I've been thinking about identity a lot lately. Identity and some other rambling things.
Culture has undergone a sea change even since I was child in a geek household. The range of what's acceptable - what's understood to be more than a hobby, like a TV show or books, or model rockets - has expanded massively. As we've become exposed to new ideas, we become aware that we're not alone, that we're not strange, and even that we're not alone in our fear. That we are not suffering alone.
But we've also started waking up to the idea that Mom and Dad aren't ever going to be okay, that praying to God isn't going to do anything about the starving children in Zimbabwe. And if you're brave and stupid enough, you'll leave your comfortable American neighborhoods and your creature comforts and go be a privileged white boy in Zimbabwe. You'll drink beer and smoke weed and come back with the assumed wisdom that comes from being a stranger in a strange land.
Privilege. There's another one. We've gotten aware enough of the world around us that we've begun to realize that our perspectives come with inherent bias. Depression or resignation becomes stagnancy, resistance to the outside world. Or we become inured and find our own ways to cope. Or to help.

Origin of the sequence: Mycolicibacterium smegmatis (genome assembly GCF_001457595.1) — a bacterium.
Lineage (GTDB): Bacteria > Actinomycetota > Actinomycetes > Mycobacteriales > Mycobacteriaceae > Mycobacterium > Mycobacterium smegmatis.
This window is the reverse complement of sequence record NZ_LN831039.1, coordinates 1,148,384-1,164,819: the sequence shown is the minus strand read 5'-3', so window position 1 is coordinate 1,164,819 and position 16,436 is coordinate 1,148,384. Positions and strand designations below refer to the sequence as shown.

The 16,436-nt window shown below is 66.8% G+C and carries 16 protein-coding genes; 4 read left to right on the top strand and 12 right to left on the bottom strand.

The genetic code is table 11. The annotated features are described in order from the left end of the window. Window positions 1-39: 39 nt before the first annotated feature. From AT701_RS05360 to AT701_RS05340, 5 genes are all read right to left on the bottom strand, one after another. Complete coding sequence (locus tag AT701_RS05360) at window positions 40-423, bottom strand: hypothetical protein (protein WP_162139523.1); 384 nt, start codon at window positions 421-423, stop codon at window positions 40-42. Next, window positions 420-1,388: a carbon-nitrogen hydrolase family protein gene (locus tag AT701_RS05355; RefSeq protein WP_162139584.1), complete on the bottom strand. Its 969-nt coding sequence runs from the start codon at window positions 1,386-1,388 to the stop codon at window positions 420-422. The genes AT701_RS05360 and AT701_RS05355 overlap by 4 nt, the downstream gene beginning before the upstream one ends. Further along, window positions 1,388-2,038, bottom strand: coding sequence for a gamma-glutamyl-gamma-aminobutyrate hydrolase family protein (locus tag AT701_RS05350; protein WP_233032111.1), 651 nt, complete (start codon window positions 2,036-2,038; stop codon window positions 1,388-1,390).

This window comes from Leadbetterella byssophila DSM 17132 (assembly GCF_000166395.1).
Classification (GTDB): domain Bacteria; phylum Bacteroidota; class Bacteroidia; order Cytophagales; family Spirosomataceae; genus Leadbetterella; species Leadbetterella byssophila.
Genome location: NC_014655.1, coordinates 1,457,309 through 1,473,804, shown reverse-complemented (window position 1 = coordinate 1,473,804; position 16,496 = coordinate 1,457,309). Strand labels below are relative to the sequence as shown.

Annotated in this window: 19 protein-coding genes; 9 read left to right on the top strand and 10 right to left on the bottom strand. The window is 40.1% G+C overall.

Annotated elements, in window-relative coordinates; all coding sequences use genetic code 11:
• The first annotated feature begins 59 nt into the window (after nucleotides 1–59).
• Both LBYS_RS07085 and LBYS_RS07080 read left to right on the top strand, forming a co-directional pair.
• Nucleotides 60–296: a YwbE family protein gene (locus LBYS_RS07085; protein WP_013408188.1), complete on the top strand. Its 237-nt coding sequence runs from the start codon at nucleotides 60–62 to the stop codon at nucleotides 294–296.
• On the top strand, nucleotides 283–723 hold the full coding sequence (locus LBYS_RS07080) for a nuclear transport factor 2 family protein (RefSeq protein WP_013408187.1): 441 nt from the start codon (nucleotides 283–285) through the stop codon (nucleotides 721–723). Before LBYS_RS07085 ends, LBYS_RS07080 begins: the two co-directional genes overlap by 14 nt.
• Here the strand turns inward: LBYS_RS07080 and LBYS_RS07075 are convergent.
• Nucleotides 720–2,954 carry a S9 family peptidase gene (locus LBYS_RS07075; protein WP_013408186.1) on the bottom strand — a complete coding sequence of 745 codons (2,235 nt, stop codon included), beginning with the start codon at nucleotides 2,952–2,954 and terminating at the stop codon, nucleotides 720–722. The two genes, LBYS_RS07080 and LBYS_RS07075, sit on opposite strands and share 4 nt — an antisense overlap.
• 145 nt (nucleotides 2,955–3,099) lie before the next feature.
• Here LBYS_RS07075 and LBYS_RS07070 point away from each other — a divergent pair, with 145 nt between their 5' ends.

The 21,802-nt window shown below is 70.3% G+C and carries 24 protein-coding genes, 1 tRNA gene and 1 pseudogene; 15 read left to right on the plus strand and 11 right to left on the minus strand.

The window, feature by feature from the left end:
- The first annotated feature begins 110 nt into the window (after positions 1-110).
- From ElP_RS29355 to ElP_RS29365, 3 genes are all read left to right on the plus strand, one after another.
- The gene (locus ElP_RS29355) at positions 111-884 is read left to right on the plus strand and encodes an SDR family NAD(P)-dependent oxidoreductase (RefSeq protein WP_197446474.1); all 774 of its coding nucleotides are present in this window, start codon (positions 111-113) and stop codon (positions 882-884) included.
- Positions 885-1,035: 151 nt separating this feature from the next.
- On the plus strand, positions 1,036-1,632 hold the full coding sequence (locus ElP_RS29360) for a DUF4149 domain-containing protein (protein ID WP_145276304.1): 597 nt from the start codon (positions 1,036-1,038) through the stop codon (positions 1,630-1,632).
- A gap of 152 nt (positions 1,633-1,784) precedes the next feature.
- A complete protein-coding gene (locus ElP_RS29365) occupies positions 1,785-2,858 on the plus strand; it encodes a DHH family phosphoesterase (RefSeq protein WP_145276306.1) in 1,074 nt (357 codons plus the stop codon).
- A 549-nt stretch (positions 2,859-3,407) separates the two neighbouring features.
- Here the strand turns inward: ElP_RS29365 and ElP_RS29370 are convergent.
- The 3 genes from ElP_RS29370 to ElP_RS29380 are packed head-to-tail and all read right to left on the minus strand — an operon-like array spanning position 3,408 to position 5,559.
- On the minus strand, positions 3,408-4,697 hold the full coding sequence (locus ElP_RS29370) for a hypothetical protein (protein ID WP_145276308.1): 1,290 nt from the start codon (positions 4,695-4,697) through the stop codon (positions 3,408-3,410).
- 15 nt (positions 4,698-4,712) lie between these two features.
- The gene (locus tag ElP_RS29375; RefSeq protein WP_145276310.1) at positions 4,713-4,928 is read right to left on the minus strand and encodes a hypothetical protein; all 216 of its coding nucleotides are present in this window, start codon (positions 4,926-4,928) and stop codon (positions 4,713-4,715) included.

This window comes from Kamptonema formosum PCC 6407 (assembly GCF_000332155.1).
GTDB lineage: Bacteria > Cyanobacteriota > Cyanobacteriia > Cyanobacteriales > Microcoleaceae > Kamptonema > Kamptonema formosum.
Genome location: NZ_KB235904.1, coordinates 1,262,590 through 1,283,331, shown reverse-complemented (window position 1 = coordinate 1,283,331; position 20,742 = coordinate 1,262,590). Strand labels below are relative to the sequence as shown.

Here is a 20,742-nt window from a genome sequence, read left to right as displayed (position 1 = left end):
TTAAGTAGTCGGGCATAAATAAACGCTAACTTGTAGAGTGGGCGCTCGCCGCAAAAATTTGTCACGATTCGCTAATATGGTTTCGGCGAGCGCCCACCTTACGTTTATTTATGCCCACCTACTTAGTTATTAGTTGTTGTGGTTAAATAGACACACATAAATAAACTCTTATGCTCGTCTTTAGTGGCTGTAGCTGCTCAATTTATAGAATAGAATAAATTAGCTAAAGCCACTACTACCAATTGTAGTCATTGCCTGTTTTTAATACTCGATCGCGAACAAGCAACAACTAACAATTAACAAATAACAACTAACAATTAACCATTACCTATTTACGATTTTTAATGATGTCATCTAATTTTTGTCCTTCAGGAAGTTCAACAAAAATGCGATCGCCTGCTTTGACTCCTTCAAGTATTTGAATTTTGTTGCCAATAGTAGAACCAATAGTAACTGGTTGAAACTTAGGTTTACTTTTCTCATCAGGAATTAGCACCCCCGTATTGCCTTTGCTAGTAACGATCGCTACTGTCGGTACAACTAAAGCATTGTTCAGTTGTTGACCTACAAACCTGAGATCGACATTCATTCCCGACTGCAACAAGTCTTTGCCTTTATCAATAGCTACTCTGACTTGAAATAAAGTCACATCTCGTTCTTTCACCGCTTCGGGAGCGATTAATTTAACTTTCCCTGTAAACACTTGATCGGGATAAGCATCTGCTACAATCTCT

I don't know where I'm going with this. I myself am a privileged girl, close enough to what one would call Caucasian that I might be called white instead of Latina. My family has been middle class, which in this country means we have always had power, we have always had running water. We have always had, if not caviar, then food, relatively fresh and probably (mostly) clear) of nasty pollutants. We have never been without a computer.
We never left the country, but then again, we've never wanted for books, for libraries, for safe cities to roam with low chances of being shot. When we were sick, doctors, if not over the counter packages, would solve our problems.
This world is a sick one, where this can be considered anything less than paradise. And yet.